Today is Weight Watchers Lose-a-palooza where Weight Watchers will donate $225k for every million pounds lost and $1 for every mention of Lose-a-palooza today up to 75k on social media. One of the organizations receiving the donation is No Kid Hungry part of the Share our Strength campaign which I totally support.

Today was (w4+r6)2+w5 and it was harder than what I thought it would be. I got to run 1/2 mile around the track as the gate was open this morning. It was nice to run on something flat and level. It also meant I pushed myself a little harder in some ways. Sure there really weren't any hills this morning, but that meant I felt I needed to move a bit faster as a result.

In the end, it was a good run on a crisp morning. I'm feeling good and strong as I keep on keeping on.

Saturday, September 17, 2011

It's fall

You know it's fall when you need a long sleeve shirt for your morning run. Yesterday was that day.

Yes the calendar says there's another week of summer, but the temps are starting to drop and it was below 60* when I headed out the door for my (w5+r5)3+w5 for 2.5 miles. Unlike the other day where the uphill run was a labor that left me huffing and puffing, I was able to comfortably do a longer loop as the sun began rise.

It was the first time in a while I saw other runners out and about, so it was nice having company on the roads before traffic picked up for the day. Not only that, in looking at my stats, I realized that I'm running at a good pace these days. I still have quite a way to go, but it's nice. Tomorrow I start the next phase where I build to running more than walking and it shouldn't be long until I get to the speed building weeks.

I'm back on the road again, and it feels great.

Tuesday, September 13, 2011

Recovery Run

I forget how much giving blood takes out of me. After such a confident and good run on Sunday, I was disappointed at how hard today's run was. On tap this week is (w5+r5)3+w5 but what happened was a (w5+r4+w1)+(w5+r1+w4)+(r5+w5). Now granted the toughest stretches were the uphill stretches (surprise surprise surprise), but I kept going.

We'll see how it goes on Thursday or Friday.. I'm still trying to figure out the best days for running around my work and school schedules. But it's clear I still need to recover a little because my body wasn't fully ready for the strain of running uphill.

Sunday, September 11, 2011

Today is a new day, time to make a new start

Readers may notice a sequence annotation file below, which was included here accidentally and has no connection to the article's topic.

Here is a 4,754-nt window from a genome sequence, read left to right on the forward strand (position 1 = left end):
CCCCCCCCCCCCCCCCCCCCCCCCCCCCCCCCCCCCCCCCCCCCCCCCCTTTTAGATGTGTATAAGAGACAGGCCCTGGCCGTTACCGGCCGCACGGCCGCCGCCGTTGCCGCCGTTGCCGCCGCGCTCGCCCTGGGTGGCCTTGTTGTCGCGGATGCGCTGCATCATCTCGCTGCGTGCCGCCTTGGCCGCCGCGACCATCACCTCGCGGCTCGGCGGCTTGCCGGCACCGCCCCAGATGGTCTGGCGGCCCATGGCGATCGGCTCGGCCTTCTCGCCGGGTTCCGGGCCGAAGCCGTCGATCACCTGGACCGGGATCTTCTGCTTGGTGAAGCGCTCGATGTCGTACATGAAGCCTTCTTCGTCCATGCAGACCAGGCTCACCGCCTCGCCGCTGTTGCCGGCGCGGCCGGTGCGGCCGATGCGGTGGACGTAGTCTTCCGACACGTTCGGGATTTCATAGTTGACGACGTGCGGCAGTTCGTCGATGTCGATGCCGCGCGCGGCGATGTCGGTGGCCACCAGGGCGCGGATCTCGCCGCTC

Those words really stuck with me in my run today. The oversaturation of 9/11 coverage has left me somewhat numb. Like so many others, my heart broke that day as well; however, I fail to see how rolling around in the grief and anger then wrapping myself in a flag will make things better.

On 9/11/2002 I made my son's talit for his Bar Mitzvah. He had asked for a black, Jimmy Buffett talit. I found a rainbow of batik fabrics and worked in a piece of fabric I had saved for years from his first "big boy" quilt I had made for him. The rainbow was an echo of the first baby quilt I made for him. I spent the day watching MTV talking to teens about what they learned, how they had coped, where were they at after a year of change. On 9/11/2003 and every year since, I have given blood on this day. I would rather give life in honor of those who lost theirs on this day than wave a flag and scream "never forget."

Never forget what? The anger, the fear, the shock?

I said something to my boys that day, which started with, "I have to tell you something but I want to start by telling you Auntie Weasel and your cousin Randy are safe...." I then told them what happened and reminded them that the men who flew those airplanes into the towers were bad people. But just like the IRA bombers were a reflection of the people in Ireland, nor were these people a reflection of all the people from their faith and country. I still believe that.

This morning, the Dalai Lama posted these words to his face book page: "We need to learn from our painful memories of September 11th and become more aware of the destructive consequences that arise when we give in to feelings of hatred. This tragedy in particular has reinforced my belief that fostering a spirit of peaceful co-existence and mutual understanding among the world’s peoples and faith traditions is an urgent matter of importance to us all. We must therefore make every effort to ensure that our various faith traditions contribute to build a more caring, peaceful world."